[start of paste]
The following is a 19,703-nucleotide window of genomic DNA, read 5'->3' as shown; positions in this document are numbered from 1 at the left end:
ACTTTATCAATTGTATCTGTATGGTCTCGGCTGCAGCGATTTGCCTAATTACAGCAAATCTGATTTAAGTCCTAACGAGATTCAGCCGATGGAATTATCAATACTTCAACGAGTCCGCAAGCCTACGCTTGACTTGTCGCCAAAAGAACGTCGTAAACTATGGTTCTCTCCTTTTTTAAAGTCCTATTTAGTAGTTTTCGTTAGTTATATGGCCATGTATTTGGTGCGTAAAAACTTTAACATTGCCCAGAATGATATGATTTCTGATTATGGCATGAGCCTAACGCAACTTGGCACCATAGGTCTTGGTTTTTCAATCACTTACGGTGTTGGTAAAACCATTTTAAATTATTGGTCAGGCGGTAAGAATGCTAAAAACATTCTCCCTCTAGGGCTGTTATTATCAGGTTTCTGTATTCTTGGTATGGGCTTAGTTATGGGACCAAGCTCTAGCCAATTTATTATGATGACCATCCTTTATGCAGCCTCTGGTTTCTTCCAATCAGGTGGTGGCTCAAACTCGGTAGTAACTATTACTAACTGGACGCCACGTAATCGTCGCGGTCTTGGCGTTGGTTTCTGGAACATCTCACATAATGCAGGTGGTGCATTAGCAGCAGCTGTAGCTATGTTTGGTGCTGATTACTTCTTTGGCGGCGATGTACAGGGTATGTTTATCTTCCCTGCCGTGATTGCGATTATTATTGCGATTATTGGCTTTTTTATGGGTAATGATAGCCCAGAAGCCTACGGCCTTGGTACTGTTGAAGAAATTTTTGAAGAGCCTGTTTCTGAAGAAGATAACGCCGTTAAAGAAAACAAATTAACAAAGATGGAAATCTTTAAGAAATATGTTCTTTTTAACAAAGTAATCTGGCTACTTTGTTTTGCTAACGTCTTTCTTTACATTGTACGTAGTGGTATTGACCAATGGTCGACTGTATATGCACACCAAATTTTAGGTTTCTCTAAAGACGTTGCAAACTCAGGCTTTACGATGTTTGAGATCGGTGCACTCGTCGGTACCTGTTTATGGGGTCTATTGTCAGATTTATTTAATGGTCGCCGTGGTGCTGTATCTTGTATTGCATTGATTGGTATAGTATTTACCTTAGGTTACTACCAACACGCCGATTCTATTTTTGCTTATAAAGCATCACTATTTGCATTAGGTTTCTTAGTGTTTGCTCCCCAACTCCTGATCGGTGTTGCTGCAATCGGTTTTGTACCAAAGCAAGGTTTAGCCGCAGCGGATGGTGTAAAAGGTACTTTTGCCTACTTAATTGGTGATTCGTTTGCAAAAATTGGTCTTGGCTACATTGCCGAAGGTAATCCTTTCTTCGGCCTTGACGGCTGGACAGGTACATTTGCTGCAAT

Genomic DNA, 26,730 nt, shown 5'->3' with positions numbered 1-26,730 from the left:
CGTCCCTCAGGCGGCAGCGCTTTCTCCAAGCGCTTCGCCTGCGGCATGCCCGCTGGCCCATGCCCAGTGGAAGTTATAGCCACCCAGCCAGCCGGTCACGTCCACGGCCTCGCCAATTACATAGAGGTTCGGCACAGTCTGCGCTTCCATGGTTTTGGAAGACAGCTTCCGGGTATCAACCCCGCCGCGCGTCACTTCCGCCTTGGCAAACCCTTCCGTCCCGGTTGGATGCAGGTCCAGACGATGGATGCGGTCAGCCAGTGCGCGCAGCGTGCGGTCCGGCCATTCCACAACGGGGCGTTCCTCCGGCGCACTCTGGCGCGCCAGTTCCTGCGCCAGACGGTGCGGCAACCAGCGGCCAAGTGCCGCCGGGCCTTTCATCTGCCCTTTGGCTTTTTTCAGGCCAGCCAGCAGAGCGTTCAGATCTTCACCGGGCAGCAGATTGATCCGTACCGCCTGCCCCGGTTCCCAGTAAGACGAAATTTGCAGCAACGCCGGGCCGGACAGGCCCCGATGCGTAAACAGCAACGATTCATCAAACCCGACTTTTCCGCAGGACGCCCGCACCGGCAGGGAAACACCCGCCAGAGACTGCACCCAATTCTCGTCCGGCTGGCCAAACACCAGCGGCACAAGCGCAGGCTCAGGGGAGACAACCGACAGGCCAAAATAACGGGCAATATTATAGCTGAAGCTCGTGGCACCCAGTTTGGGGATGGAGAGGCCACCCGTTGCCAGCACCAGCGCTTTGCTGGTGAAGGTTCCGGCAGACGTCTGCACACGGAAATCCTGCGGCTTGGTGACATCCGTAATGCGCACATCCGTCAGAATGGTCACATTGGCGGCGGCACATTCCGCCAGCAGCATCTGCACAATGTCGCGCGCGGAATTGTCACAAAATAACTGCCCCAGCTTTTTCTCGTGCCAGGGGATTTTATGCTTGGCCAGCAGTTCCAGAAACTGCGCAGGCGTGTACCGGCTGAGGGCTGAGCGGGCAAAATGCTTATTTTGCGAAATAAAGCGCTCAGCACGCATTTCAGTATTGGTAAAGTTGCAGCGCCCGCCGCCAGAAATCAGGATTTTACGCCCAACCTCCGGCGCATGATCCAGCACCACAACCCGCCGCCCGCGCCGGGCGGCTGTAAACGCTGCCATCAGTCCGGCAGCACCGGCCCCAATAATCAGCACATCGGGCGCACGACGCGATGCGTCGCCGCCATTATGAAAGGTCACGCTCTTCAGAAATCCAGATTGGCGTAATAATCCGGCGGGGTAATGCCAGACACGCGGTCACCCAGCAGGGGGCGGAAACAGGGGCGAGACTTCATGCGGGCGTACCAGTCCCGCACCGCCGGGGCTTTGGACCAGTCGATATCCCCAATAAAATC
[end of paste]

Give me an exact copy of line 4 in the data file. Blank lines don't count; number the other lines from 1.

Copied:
CGTCCCTCAGGCGGCAGCGCTTTCTCCAAGCGCTTCGCCTGCGGCATGCCCGCTGGCCCATGCCCAGTGGAAGTTATAGCCACCCAGCCAGCCGGTCACGTCCACGGCCTCGCCAATTACATAGAGGTTCGGCACAGTCTGCGCTTCCATGGTTTTGGAAGACAGCTTCCGGGTATCAACCCCGCCGCGCGTCACTTCCGCCTTGGCAAACCCTTCCGTCCCGGTTGGATGCAGGTCCAGACGATGGATGCGGTCAGCCAGTGCGCGCAGCGTGCGGTCCGGCCATTCCACAACGGGGCGTTCCTCCGGCGCACTCTGGCGCGCCAGTTCCTGCGCCAGACGGTGCGGCAACCAGCGGCCAAGTGCCGCCGGGCCTTTCATCTGCCCTTTGGCTTTTTTCAGGCCAGCCAGCAGAGCGTTCAGATCTTCACCGGGCAGCAGATTGATCCGTACCGCCTGCCCCGGTTCCCAGTAAGACGAAATTTGCAGCAACGCCGGGCCGGACAGGCCCCGATGCGTAAACAGCAACGATTCATCAAACCCGACTTTTCCGCAGGACGCCCGCACCGGCAGGGAAACACCCGCCAGAGACTGCACCCAATTCTCGTCCGGCTGGCCAAACACCAGCGGCACAAGCGCAGGCTCAGGGGAGACAACCGACAGGCCAAAATAACGGGCAATATTATAGCTGAAGCTCGTGGCACCCAGTTTGGGGATGGAGAGGCCACCCGTTGCCAGCACCAGCGCTTTGCTGGTGAAGGTTCCGGCAGACGTCTGCACACGGAAATCCTGCGGCTTGGTGACATCCGTAATGCGCACATCCGTCAGAATGGTCACATTGGCGGCGGCACATTCCGCCAGCAGCATCTGCACAATGTCGCGCGCGGAATTGTCACAAAATAACTGCCCCAGCTTTTTCTCGTGCCAGGGGATTTTATGCTTGGCCAGCAGTTCCAGAAACTGCGCAGGCGTGTACCGGCTGAGGGCTGAGCGGGCAAAATGCTTATTTTGCGAAATAAAGCGCTCAGCACGCATTTCAGTATTGGTAAAGTTGCAGCGCCCGCCGCCAGAAATCAGGATTTTACGCCCAACCTCCGGCGCATGATCCAGCACCACAACCCGCCGCCCGCGCCGGGCGGCTGTAAACGCTGCCATCAGTCCGGCAGCACCGGCCCCAATAATCAGCACATCGGGCGCACGACGCGATGCGTCGCCGCCATTATGAAAGGTCACGCTCTTCAGAAATCCAGATTGGCGTAATAATCCGGCGGGGTAATGCCAGACACGCGGTCACCCAGCAGGGGGCGGAAACAGGGGCGAGACTTCATGCGGGCGTACCAGTCCCGCACCGCCGGGGCTTTGGACCAGTCGATATCCCCAATAAAATC